Layer Cake

Layer Cake
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Layer Cake Guy Ritchie and Matthew Vaughn were the director/producer team behind cult British gangland movies Lock, Stock and Two Smoking Barrels and Snatch. After Guy Ritchie departed to make navel-gazing nonsense with his British-by-way-of-Brooklyn wife, Vaughn has decided he wants to step up to the directorsí plate. News earlier this week reported that Vaughn has won the coveted role of directing the third instalment of the X-Men franchise, despite only having one low budget British feature to his name. Surely such a jump of responsibility must mean that Layer Cake is some kind of milestone in UK cinema. In truth it seems more like a studio has found an overeager debutant director who wants a quick jump to Hollywood, and whom they can easily use to steer the project through studio manipulation because the fact is, Layer Cake just isnít as good as the hype would suggest.

Our movie opens with an ďObligatory Gangster-movie Narrative IntroductionôĒ from our nameless protagonist, bringing us up to speed on the rules and workings of being a successful small time drug dealer for the mob and the key factors in remaining successful. ďHave a plan and stick to itĒ he tells us, and so as with all good small time crooks his plan is to score one more job before ďretiringĒ from the business for good. And as with all of these kinds of plans, things go horribly wrong. It all seems simple enough, there are two tasks Ė finding the missing daughter of his drug supplierís boss and completing a big drug deal with an annoying and unprofessional dealer known only as ďThe DukeĒ. Pretty soon our man is dragged into a game of deceit and double-cross involving gangland bosses, Serbian drug kingpins, a French-learning hitman, and uses of clothes irons that are definitely not suggested in the instruction manual.

Iíll be honest, the whole British gangster movie thing is starting to bore me. Like the foppish British rom-com of the mid 90s itís becoming an over-used premise for the industry. Though I canít really criticize when Hollywood churns out remake after remake, in a national industry so small and in dire need of revitalization there are far too few Danny Boyles and far too many Guy Ritchies at the moment. British filmmakers canít afford to keep falling back on clichťs to be successful, their groupís not big enough to afford the luxury of recycled goods; they need more original ideas, and this is where Layer Cake suffers most.

The biggest problem the movie suffers from is ďseen it all before syndromeĒ. Nothing about its execution, its direction or climax will really surprise you, let alone the seemingly tacked-on ending which will either feel amazingly smart or incredibly cheap. I lean towards the latter. Itís all so workman-like and by-the-numbers that not even some nice cinematography by Ben V. Davis can save it. Layer Cake fails to bring anything new to the gangster movie genre, the only thing setting it apart is a refreshing lack of the caricaturing and childish humour that plagued Guy Ritchieís work.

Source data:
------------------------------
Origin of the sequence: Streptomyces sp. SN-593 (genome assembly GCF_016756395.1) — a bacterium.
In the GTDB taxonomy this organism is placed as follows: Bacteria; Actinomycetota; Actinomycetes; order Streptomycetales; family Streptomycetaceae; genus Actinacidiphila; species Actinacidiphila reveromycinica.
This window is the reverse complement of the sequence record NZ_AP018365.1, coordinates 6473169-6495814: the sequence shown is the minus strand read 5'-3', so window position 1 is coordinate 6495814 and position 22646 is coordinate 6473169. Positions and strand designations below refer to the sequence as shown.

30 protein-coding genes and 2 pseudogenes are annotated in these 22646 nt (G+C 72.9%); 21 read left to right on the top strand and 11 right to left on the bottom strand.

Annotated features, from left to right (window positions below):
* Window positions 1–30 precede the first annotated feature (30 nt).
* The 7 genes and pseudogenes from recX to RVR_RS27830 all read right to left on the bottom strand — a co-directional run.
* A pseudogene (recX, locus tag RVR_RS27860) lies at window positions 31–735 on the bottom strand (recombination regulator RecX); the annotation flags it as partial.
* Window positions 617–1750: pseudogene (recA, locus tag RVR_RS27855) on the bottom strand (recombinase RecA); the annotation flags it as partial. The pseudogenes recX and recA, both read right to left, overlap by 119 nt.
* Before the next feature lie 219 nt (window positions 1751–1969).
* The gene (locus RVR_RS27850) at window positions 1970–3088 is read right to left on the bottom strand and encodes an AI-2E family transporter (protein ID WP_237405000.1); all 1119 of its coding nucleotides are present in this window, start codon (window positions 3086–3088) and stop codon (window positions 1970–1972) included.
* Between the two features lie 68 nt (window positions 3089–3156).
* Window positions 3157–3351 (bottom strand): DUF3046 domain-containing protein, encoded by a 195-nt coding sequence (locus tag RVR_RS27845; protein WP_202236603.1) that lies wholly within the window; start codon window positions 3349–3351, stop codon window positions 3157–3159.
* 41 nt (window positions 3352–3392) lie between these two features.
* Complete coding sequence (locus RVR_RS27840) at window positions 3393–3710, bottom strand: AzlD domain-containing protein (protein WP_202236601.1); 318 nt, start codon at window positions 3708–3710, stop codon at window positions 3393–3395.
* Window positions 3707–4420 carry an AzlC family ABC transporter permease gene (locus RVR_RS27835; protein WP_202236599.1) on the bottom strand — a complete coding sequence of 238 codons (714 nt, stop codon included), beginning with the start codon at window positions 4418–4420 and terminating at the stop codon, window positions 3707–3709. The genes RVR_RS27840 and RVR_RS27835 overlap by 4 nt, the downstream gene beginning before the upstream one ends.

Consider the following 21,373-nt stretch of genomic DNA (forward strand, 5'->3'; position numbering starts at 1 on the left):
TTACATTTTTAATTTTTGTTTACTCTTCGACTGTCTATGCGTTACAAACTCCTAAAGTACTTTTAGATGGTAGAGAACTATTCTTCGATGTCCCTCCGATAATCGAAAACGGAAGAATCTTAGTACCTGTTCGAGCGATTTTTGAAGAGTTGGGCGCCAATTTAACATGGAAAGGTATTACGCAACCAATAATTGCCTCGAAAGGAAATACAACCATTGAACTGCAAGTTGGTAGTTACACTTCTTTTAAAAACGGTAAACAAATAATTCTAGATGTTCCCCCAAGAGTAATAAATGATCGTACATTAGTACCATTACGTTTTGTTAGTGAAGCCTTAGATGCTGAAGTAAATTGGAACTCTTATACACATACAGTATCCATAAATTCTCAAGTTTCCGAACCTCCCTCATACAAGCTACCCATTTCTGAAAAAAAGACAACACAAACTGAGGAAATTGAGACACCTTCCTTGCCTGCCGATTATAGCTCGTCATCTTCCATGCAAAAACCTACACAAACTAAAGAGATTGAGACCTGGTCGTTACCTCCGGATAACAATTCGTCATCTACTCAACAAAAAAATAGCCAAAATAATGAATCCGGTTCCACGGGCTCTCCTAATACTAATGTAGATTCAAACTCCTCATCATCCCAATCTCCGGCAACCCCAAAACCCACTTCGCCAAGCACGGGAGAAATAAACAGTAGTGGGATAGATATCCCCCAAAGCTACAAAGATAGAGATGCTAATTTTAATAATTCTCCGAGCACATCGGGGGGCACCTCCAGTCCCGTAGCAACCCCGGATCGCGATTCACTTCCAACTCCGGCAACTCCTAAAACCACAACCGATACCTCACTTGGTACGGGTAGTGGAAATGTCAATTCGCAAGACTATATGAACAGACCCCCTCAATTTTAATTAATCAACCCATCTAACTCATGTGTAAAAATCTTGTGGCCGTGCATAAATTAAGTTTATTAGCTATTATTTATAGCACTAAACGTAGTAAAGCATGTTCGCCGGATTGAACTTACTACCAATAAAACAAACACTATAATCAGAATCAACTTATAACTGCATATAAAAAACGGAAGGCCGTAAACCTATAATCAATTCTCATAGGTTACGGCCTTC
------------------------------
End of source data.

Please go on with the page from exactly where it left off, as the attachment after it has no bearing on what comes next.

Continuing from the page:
Itís clear Vaughn has many influences, most noticeably cult director Brian DePalma. In fact so influenced by DePalma is our British helmsman that youíll notice certain scenes being more than a little reminiscent of one of his works in particular. The movie is also hampered by having far too many similar characters crammed into too tight a story. Writer J.J. Connelly adapted his own novel for the screen and like most novelists-turned-screenwriters heís far too attached to his source material to effectively prune it down to service the needs of a screen version.

The acting from the main characters is one of Layer Cakeís redeeming features. Daniel Craig, who plays our main character, has enough rough charm to carry the main role and keep you interested. Itís easy to see why some might have suggested him as a possible Bond, but I need more convincing. Dumbledore himself, Michael Gambon, phones in a role as an overly-tanned gangland baron and still manages to outshine most of the cast. Colm Meaney proves heís been sorely underused since his Star Trek days in his portrayal of a gruff gang member with an explosive temper. Give this man more work, now. On the downside, Sienna Miller is totally wasted in the role of Gambonís wayward daughter who decides to take a liking to our main character. The problem is that this relationship is never explored or examined and is executed so hamfistedly that seems to exist solely to prove to the audience that the main character is without a doubt a confident heterosexual. One of only two female characters in the movie, she appears in only three short scenes. Once dancing sexily in slow motion, again cavorting in skimpy undies, and then in the final scene on the arm of our protagonist. Good gangster movies usually provide female characters to present some kind of alternate view of the gangland lifestyle or to show the main characterís attitudes towards the fairer sex and how their choice of profession affects that. Here it serves little more purpose than barely PG-13 rated titillation.

Overall Layer Cake isnít necessarily a bad movie, it just isnít anything special, another forgettable low budget mob thriller. Good performances and a nice visual style are hampered by an overly complicated script and a lack of originality. Maybe Vaughn has something to offer that Iím missing, but I really canít fathom the excitement this movie is generating. There are far better British gangster movies out there that manage to balance style and substance; donít pass them up in favor of this simply because theyíre not made recently or directed by this yearís particular ďBrit of the momentĒ in Hollywood.

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